A few days ago I tried to buy an audiobook from Audible. For some reason I couldn’t finish the purchase. I saw an error message each time I hit “Purchase”. So, I contacted the customer service via email. Within hours I received a reply. They didn’t know why I couldn’t make the purchase. So, they had made it for me without any cost to me! At the end of the message was a question, “Did the support Customer Care provide exceed your expectations? If yes, please click here: … If no, please click here: …” Obviously I clicked the first link. Then I realized they expected to exceed my expectations. If they had only met my expectations I would’ve clicked the second link. I would’ve been happy if my expectations were only met, but I wouldn’t write about it here.

Set your expectations high

I’ve written about turning customer complaints into referrals before. It’s a goal I’ve set for myself in that specific situation. But why wouldn’t you expect to exceed your customers expectations in everything you do? I’m convinced it’s the best way to get referrals. The old idea, “Meet customer’s needs and expectations, and you’ll succeed.” isn’t valid anymore. If your competitors are consistently exceeding your customers expectations you’ll lose. Why would anyone ever buy from you if you only meet their needs if they know of your competitors? Now you know why you should expect yourself to exceed expectations but how can you do it?

Do unexpected things

By definition you need to do something unexpected to exceed expectations. I didn’t expect to receive a free audiobook. When I did, it surprised me and I immediately decided to tell others about it. And the next thing I did was that I purchased another book (the problem was gone). The cost of the book cannot be more than a few dollars for them. With that they turned me into a customer evangelist. Here I am advertising a company I have no stake in (well I am their affiliate).

Customer inquiries is just the obvious opportunity to exceed expectations. If you want to be remarkable you need to surprise whenever you can.

When the customer first contacts you. Give them something as a sign of gratitude. A free sample of your product or maybe an E-book can be the first pleasant surprise for them. Even small stuff can be unexpected and memorable. The point is to get them hooked. If you surprise them immediately they’ll expect to get similarly exceptional service from you in the future. Why would they go anywhere else if they don’t believe anyone can match the experience you offer?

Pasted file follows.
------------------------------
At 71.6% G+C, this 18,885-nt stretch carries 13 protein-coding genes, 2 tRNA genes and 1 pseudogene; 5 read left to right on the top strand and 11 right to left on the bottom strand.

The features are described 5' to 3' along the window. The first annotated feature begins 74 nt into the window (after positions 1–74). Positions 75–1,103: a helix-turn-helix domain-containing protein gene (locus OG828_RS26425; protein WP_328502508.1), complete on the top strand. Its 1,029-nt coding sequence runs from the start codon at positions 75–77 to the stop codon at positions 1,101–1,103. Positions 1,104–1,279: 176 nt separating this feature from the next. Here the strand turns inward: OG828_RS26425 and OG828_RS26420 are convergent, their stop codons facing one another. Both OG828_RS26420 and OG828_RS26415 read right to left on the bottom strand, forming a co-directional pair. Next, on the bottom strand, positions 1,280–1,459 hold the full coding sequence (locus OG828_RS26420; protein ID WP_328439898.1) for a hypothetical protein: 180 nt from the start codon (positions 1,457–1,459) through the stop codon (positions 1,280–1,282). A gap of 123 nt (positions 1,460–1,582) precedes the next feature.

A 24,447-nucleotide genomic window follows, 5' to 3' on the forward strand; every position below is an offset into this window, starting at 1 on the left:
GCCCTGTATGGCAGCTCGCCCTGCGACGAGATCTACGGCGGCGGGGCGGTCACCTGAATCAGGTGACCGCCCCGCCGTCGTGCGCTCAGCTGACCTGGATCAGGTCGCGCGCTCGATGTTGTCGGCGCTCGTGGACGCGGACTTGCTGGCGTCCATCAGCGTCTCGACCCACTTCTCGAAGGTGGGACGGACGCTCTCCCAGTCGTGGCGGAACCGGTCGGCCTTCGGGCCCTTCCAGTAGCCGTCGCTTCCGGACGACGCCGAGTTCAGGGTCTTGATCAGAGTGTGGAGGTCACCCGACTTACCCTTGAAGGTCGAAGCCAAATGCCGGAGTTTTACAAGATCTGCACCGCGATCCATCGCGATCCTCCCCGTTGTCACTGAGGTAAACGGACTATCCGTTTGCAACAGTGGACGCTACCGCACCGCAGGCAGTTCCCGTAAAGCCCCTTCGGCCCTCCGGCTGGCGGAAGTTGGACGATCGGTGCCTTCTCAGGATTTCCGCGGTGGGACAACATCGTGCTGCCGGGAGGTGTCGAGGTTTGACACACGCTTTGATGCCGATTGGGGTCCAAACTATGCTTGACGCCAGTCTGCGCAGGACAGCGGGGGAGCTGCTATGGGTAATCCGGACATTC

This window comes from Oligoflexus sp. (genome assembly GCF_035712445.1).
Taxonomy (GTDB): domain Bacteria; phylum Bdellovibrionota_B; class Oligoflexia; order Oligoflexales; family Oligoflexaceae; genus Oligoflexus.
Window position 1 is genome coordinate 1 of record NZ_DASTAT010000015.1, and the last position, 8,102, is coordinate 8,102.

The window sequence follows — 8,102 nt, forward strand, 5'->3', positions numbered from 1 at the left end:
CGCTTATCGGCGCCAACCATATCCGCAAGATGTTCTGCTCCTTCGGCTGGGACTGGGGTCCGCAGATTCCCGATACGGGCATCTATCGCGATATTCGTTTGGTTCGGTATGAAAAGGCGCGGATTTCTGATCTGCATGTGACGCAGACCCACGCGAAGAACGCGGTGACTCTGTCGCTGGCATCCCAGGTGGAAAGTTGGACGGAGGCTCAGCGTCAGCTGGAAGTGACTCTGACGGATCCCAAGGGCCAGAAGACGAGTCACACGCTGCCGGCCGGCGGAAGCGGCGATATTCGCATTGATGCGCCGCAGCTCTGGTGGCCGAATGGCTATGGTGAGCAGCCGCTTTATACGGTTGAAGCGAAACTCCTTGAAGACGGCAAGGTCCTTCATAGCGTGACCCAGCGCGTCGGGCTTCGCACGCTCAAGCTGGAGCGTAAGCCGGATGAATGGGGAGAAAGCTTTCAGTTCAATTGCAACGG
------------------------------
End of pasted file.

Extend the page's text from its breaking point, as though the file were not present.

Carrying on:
When you’re negotiating the sale. You can surprise with services and solutions they didn’t know of. You can do some research for them. Or you can offer to provide additional free services if a deal is made. Again the idea is to surprise them. If you sell televisions delivering them can be unexpected. But add a free sound system planning to it and you become worth talking about. And you’ll often sell a sound system too.

When you finish the project/sale. This is the most critical moment. The feeling they’re left with is the feeling they’ll carry of you until something changes it. After finishing they’ll talk about the project the most to others. They’ll either say you were fantastic or not. Which do you want to be? You can easily be remembered if you give them something valuable they didn’t expect to get. What you choose to offer should be related to what you do, but it doesn’t have to be your own service. For example offer a month of free cable TV after setting up the television. It shouldn’t be too difficult to make a deal with a cable TV provider to make this possible and beneficial to both parties.

After the project/sale. Wait a while after finishing negotiations/project/sale. Then make contact in some way. At the very least send a post card thanking them for their business. You could also offer a discount or a free sample of a related product. People don’t expect to receive anything from you after paying. Consider contacting your customers at their work. You can make their day happier and get referrals when they can immediately tell their colleagues what just happened. Don’t try to sell anything at this point. People expect that any contact you make is just a sales effort. And they don’t want that. A gift coupon or a discount can be okay. The feeling should be that you only wanted to check that the TV and the new audio system are working.

Get referrals from every customer

It may seem like an impossible goal, but you should still aim to get there. Getting referrals is a relatively simple process:

  1. You need to be worthy of the referral. You are worthy of a referral when the customer wants to give it. You should’ve done something they want to talk about. So, what do people talk about the most? Things that surprised them somehow. If you’re what surprised them they’ll talk about you. This works in the opposite direction too; they’ll tell all their friends if you were a surprisingly poor choice for them.
  2. The customer needs to know they’re expected to give referrals. Not all people are bloggers or outspoken in other ways. You should tell them you expect them to give a referral. You should set this expectation early in the sales process. You can say something like, “I believe we can exceed your expectations so much that you’ll want to tell your friends about it. And I do understand that if we under deliver, you’ll tell your friends about that too.” At the same time you’re asking for a referral and increasing your credibility.
  3. And you should encourage them to do so. I’m a strong advocate of after-sale-contacting for several reasons. Maybe the most important of those is that it’s one of the best ways to get referrals. It’s unusual to be contacted by a sales person after you’ve bought something. And if their offering you free training, or asking if they can do anything else for you, you’re likely to talk about it.

Do you have experiences you could share with others? Have you seen exceptional services somewhere? Do you offer them or have you received them? Share your thoughts in the comments below.